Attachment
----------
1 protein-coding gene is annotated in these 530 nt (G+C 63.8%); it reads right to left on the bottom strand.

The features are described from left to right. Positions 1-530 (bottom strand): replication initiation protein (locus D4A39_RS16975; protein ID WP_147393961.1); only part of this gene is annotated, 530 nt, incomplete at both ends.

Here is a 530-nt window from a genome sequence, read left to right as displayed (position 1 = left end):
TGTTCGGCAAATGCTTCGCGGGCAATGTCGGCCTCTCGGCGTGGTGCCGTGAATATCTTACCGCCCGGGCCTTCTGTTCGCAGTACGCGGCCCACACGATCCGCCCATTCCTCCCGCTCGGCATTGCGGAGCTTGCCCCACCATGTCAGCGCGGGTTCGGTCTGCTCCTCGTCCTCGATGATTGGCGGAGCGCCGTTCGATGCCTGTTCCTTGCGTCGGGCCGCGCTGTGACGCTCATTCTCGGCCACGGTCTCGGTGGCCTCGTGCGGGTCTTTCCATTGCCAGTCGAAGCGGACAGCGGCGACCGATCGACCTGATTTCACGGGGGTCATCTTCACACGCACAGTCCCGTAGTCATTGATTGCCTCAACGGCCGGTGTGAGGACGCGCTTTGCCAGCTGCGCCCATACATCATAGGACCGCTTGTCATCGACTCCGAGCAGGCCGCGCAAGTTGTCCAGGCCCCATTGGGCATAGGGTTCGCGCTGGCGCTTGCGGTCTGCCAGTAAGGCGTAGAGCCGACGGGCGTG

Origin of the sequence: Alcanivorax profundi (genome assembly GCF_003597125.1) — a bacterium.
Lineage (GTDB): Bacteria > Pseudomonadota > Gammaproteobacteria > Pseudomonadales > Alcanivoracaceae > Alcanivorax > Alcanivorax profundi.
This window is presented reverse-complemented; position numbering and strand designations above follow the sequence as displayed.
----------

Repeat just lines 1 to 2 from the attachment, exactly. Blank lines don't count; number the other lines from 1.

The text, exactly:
1 protein-coding gene is annotated in these 530 nt (G+C 63.8%); it reads right to left on the bottom strand.

The features are described from left to right. Positions 1-530 (bottom strand): replication initiation protein (locus D4A39_RS16975; protein ID WP_147393961.1); only part of this gene is annotated, 530 nt, incomplete at both ends.